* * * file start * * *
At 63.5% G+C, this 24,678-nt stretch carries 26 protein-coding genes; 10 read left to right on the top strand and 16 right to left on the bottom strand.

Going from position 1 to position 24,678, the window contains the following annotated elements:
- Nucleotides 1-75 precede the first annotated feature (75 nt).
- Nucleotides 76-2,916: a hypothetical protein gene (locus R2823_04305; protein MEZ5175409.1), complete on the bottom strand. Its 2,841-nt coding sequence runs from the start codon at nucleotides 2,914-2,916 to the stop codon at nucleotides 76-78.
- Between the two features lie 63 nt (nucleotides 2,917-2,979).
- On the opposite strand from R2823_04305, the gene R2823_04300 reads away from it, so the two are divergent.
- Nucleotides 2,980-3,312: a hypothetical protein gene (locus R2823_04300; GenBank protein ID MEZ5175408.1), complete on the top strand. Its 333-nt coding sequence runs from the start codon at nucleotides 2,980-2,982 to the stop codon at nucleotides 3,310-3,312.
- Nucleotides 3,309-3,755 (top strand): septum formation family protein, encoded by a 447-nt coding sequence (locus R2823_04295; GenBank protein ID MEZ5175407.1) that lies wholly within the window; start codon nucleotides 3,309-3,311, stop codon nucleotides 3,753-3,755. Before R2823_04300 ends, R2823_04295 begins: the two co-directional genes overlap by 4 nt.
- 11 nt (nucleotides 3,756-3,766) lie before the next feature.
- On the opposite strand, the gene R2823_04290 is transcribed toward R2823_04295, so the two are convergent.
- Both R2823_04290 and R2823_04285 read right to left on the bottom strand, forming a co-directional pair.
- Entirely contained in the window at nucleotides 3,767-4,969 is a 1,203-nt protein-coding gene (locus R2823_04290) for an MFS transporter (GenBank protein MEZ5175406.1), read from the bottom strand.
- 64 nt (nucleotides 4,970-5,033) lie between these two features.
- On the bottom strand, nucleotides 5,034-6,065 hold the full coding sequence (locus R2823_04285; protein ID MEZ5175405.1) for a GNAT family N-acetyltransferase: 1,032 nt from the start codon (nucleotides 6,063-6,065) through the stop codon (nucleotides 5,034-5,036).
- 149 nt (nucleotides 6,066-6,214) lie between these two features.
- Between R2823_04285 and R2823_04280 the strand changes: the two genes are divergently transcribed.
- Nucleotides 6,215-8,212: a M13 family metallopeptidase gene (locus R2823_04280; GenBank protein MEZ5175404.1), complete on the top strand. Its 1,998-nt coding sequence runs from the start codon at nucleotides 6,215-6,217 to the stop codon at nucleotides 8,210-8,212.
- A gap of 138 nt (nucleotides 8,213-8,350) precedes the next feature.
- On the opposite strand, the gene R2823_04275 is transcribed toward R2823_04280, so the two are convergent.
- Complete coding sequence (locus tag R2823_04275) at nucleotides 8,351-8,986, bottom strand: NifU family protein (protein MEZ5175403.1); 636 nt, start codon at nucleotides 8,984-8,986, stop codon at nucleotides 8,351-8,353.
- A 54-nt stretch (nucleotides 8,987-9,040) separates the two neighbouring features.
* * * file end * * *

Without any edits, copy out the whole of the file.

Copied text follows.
At 63.5% G+C, this 24,678-nt stretch carries 26 protein-coding genes; 10 read left to right on the top strand and 16 right to left on the bottom strand.

Going from position 1 to position 24,678, the window contains the following annotated elements:
- Nucleotides 1-75 precede the first annotated feature (75 nt).
- Nucleotides 76-2,916: a hypothetical protein gene (locus R2823_04305; protein MEZ5175409.1), complete on the bottom strand. Its 2,841-nt coding sequence runs from the start codon at nucleotides 2,914-2,916 to the stop codon at nucleotides 76-78.
- Between the two features lie 63 nt (nucleotides 2,917-2,979).
- On the opposite strand from R2823_04305, the gene R2823_04300 reads away from it, so the two are divergent.
- Nucleotides 2,980-3,312: a hypothetical protein gene (locus R2823_04300; GenBank protein ID MEZ5175408.1), complete on the top strand. Its 333-nt coding sequence runs from the start codon at nucleotides 2,980-2,982 to the stop codon at nucleotides 3,310-3,312.
- Nucleotides 3,309-3,755 (top strand): septum formation family protein, encoded by a 447-nt coding sequence (locus R2823_04295; GenBank protein ID MEZ5175407.1) that lies wholly within the window; start codon nucleotides 3,309-3,311, stop codon nucleotides 3,753-3,755. Before R2823_04300 ends, R2823_04295 begins: the two co-directional genes overlap by 4 nt.
- 11 nt (nucleotides 3,756-3,766) lie before the next feature.
- On the opposite strand, the gene R2823_04290 is transcribed toward R2823_04295, so the two are convergent.
- Both R2823_04290 and R2823_04285 read right to left on the bottom strand, forming a co-directional pair.
- Entirely contained in the window at nucleotides 3,767-4,969 is a 1,203-nt protein-coding gene (locus R2823_04290) for an MFS transporter (GenBank protein MEZ5175406.1), read from the bottom strand.
- 64 nt (nucleotides 4,970-5,033) lie between these two features.
- On the bottom strand, nucleotides 5,034-6,065 hold the full coding sequence (locus R2823_04285; protein ID MEZ5175405.1) for a GNAT family N-acetyltransferase: 1,032 nt from the start codon (nucleotides 6,063-6,065) through the stop codon (nucleotides 5,034-5,036).
- 149 nt (nucleotides 6,066-6,214) lie between these two features.
- Between R2823_04285 and R2823_04280 the strand changes: the two genes are divergently transcribed.
- Nucleotides 6,215-8,212: a M13 family metallopeptidase gene (locus R2823_04280; GenBank protein MEZ5175404.1), complete on the top strand. Its 1,998-nt coding sequence runs from the start codon at nucleotides 6,215-6,217 to the stop codon at nucleotides 8,210-8,212.
- A gap of 138 nt (nucleotides 8,213-8,350) precedes the next feature.
- On the opposite strand, the gene R2823_04275 is transcribed toward R2823_04280, so the two are convergent.
- Complete coding sequence (locus tag R2823_04275) at nucleotides 8,351-8,986, bottom strand: NifU family protein (protein MEZ5175403.1); 636 nt, start codon at nucleotides 8,984-8,986, stop codon at nucleotides 8,351-8,353.
- A 54-nt stretch (nucleotides 8,987-9,040) separates the two neighbouring features.